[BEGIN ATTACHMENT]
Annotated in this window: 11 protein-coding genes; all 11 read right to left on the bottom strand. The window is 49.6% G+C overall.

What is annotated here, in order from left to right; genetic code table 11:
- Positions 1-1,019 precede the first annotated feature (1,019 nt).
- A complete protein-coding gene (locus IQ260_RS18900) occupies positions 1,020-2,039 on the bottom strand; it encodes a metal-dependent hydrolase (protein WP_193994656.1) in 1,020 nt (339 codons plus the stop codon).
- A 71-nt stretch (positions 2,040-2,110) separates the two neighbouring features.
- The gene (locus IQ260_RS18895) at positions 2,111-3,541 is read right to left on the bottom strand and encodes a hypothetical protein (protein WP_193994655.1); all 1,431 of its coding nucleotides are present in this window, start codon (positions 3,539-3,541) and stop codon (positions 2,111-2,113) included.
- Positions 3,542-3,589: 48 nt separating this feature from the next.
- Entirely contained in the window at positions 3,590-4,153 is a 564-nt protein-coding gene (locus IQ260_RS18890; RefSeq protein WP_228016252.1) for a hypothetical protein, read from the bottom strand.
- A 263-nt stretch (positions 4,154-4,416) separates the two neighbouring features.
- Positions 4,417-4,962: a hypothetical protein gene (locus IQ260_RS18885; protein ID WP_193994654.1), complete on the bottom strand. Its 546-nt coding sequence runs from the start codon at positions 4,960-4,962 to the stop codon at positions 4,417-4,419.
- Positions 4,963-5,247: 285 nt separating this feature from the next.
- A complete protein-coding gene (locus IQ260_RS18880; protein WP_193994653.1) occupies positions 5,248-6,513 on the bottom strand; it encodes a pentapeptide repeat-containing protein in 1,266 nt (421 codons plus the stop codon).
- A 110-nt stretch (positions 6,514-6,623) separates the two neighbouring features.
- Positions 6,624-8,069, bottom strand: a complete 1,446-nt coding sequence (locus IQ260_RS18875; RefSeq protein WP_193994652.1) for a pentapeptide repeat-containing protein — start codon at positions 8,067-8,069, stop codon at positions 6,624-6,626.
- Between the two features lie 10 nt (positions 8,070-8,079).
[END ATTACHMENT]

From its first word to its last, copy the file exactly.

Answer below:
Annotated in this window: 11 protein-coding genes; all 11 read right to left on the bottom strand. The window is 49.6% G+C overall.

What is annotated here, in order from left to right; genetic code table 11:
- Positions 1-1,019 precede the first annotated feature (1,019 nt).
- A complete protein-coding gene (locus IQ260_RS18900) occupies positions 1,020-2,039 on the bottom strand; it encodes a metal-dependent hydrolase (protein WP_193994656.1) in 1,020 nt (339 codons plus the stop codon).
- A 71-nt stretch (positions 2,040-2,110) separates the two neighbouring features.
- The gene (locus IQ260_RS18895) at positions 2,111-3,541 is read right to left on the bottom strand and encodes a hypothetical protein (protein WP_193994655.1); all 1,431 of its coding nucleotides are present in this window, start codon (positions 3,539-3,541) and stop codon (positions 2,111-2,113) included.
- Positions 3,542-3,589: 48 nt separating this feature from the next.
- Entirely contained in the window at positions 3,590-4,153 is a 564-nt protein-coding gene (locus IQ260_RS18890; RefSeq protein WP_228016252.1) for a hypothetical protein, read from the bottom strand.
- A 263-nt stretch (positions 4,154-4,416) separates the two neighbouring features.
- Positions 4,417-4,962: a hypothetical protein gene (locus IQ260_RS18885; protein ID WP_193994654.1), complete on the bottom strand. Its 546-nt coding sequence runs from the start codon at positions 4,960-4,962 to the stop codon at positions 4,417-4,419.
- Positions 4,963-5,247: 285 nt separating this feature from the next.
- A complete protein-coding gene (locus IQ260_RS18880; protein WP_193994653.1) occupies positions 5,248-6,513 on the bottom strand; it encodes a pentapeptide repeat-containing protein in 1,266 nt (421 codons plus the stop codon).
- A 110-nt stretch (positions 6,514-6,623) separates the two neighbouring features.
- Positions 6,624-8,069, bottom strand: a complete 1,446-nt coding sequence (locus IQ260_RS18875; RefSeq protein WP_193994652.1) for a pentapeptide repeat-containing protein — start codon at positions 8,067-8,069, stop codon at positions 6,624-6,626.
- Between the two features lie 10 nt (positions 8,070-8,079).